There is broad agreement among political scientists that partisan gerrymandering is playing a significant role in increasing polarization, facilitating the emergence of extreme politicians, undermining the prospects for legislative compromise, and exacerbating distrust in the integrity and fairness of our electoral processes.

But the Supreme Court, while acknowledging that extreme partisan gerrymandering can undermine rights and values protected by the Constitution, has held that held that the federal courts cannot order remedies for unconstitutional partisan gerrymandering. See Rucho v. Common Cause (2019), another 5-4 decision which held that partisan gerrymandering claims present political questions beyond the jurisdiction of the federal courts.

Moreover, a majority of the Supreme Court harbors strong reservations about a practice adopted in a handful of states in order to address the problem of partisan gerrymandering: the creation of independent redistricting commissions to redraw legislative boundaries. In Arizona State Legislature v. Arizona Independent Redistricting Commission (2015), a slim 5-4 court majority rejected an argument by the Arizona legislature that a state ballot initiative creating an independent redistricting commission unconstitutionally cut the legislature out of the redistricting process.

But there has been a significant shift in the Supreme Court’s makeup since 2015, and some of the newer justices have expressed views about the state legislature’s role in the electoral process that are more aligned with those of the Arizona Independent Redistricting Committee dissent. Therefore, if the court revisits the issue, there is reason to be concerned that the creation of independent redistricting commissions by ballot initiative may no longer be a constitutional means of dealing with the problem of partisan gerrymandering.

Finally, consider as two further examples term limits and the presidential line-item veto. Many believe that the public interest would be well served by placing limits on the number of terms that members of Congress can serve, and by empowering the president to strike wasteful provisions of legislation enacted by Congress while still permitting the remaining provisions to become law.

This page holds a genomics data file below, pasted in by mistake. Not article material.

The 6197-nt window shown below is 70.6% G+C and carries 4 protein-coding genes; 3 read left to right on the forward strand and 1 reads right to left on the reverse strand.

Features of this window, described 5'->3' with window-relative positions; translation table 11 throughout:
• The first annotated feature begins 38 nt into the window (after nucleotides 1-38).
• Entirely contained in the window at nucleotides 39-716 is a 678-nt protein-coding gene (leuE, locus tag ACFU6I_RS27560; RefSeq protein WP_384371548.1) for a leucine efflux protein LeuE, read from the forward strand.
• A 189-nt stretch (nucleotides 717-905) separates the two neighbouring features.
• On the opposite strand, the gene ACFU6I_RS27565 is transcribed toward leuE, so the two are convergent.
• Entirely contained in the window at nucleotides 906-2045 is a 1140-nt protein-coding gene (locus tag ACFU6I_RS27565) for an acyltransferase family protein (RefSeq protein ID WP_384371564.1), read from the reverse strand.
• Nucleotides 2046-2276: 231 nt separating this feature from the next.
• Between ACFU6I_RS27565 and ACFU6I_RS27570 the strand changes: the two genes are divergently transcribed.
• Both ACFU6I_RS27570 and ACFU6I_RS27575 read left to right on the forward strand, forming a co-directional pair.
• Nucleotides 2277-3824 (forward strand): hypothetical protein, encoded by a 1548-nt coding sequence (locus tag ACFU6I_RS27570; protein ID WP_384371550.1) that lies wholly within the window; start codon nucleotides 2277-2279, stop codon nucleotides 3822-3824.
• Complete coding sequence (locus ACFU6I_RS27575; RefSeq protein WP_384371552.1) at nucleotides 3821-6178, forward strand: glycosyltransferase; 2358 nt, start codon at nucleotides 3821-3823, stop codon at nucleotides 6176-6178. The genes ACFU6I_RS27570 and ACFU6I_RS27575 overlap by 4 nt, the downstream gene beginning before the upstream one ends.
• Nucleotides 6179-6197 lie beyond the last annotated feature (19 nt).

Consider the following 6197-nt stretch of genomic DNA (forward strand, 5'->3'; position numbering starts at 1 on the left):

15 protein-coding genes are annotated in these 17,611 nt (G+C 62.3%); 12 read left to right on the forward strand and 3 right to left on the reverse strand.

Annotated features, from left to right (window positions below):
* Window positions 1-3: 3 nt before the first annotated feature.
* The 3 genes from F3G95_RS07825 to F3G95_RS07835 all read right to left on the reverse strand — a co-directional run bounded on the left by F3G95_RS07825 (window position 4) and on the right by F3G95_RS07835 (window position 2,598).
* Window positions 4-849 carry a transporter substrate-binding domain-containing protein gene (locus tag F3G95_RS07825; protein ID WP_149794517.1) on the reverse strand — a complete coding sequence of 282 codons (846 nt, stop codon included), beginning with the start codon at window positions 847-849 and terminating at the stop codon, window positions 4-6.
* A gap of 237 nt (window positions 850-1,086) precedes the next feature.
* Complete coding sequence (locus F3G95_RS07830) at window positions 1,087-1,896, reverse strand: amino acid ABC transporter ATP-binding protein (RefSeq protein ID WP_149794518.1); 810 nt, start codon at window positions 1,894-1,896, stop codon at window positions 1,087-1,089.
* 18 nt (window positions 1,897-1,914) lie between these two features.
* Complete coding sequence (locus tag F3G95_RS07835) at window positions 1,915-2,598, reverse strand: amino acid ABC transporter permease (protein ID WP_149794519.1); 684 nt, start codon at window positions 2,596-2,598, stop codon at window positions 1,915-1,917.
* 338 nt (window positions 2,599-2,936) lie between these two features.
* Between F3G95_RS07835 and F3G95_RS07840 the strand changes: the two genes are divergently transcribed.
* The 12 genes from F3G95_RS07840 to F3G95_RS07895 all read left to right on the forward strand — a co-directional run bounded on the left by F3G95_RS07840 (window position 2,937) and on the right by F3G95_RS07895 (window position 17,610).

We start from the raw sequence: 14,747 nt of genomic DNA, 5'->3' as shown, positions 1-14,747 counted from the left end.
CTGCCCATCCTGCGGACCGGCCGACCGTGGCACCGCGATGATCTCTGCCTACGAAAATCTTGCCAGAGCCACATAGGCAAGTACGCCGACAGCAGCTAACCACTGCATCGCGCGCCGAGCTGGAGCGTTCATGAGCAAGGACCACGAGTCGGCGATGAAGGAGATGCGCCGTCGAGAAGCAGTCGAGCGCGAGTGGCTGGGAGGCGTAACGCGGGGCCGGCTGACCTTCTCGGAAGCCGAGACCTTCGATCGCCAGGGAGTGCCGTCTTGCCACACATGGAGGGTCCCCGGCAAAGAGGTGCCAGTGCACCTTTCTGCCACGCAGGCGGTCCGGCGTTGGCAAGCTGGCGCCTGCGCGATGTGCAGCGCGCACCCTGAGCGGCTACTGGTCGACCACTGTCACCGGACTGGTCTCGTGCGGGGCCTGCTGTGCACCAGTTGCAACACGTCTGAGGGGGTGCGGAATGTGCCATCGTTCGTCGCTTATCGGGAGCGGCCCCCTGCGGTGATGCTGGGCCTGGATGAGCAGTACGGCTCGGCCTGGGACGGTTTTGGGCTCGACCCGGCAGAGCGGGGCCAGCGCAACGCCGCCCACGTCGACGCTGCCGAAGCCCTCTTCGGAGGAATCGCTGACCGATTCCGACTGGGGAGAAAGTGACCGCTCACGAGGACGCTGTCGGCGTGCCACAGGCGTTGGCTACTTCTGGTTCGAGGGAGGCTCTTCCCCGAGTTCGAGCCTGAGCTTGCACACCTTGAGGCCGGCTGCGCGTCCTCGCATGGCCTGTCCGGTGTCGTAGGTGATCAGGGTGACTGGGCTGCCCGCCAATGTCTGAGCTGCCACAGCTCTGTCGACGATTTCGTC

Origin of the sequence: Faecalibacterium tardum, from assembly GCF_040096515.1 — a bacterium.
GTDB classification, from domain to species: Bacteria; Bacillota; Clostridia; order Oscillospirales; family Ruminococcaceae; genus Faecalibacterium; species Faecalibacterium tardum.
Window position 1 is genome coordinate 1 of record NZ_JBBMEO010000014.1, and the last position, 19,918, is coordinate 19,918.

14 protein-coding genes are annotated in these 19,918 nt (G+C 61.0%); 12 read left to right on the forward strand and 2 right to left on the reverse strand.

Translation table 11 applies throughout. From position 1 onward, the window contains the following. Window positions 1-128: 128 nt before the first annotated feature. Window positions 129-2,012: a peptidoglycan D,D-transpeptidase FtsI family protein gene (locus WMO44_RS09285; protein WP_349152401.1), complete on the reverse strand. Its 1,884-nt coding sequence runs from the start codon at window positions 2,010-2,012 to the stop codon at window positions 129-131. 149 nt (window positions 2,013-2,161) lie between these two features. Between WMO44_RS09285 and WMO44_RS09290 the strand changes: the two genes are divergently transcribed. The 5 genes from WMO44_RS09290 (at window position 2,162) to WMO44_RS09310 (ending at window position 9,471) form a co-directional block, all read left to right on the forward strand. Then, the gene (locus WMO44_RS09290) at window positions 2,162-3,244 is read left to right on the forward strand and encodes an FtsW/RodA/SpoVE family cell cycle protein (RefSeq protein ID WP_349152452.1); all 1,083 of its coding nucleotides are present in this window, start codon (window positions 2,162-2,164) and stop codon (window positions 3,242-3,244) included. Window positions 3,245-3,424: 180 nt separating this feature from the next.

But, here again, the Supreme Court has interpreted the Constitution to bar these reform efforts. See U.S. Term Limits, Inc. v. Thornton (1995), a 5-4 decision which held that states cannot impose qualifications for prospective members of Congress (such as term limits) that are stricter than those specified in the Constitution, and Clinton v. City of New York (1998), a 6-3 decision which held that legislation that passes both Houses of Congress must either be entirely approved (i.e., signed) or rejected (i.e., vetoed) by the president.

These cases may or may not have been correctly decided. But the number of dissenting justices in each of them strongly suggests that the constitutional issue decided was not entirely clear. Our democracy clearly is in peril. So, perhaps the justices should think long and hard before deciding that our ancient constitutional text – enacted at a time when so many were excluded from the full benefits of citizenship – should be read to prevent We the People of 2021 from experimenting with measures that could help to save it? As Justice Robert Jackson once put it, the Constitution was not intended to be a suicide pact.

(John Greabe teaches constitutional law and directs the Warren B. Rudman Center for Justice, Leadership & Public Service at the University of New Hampshire Franklin Pierce School of Law. The opinions he expresses in his “Constitutional Connections” columns are entirely his own.)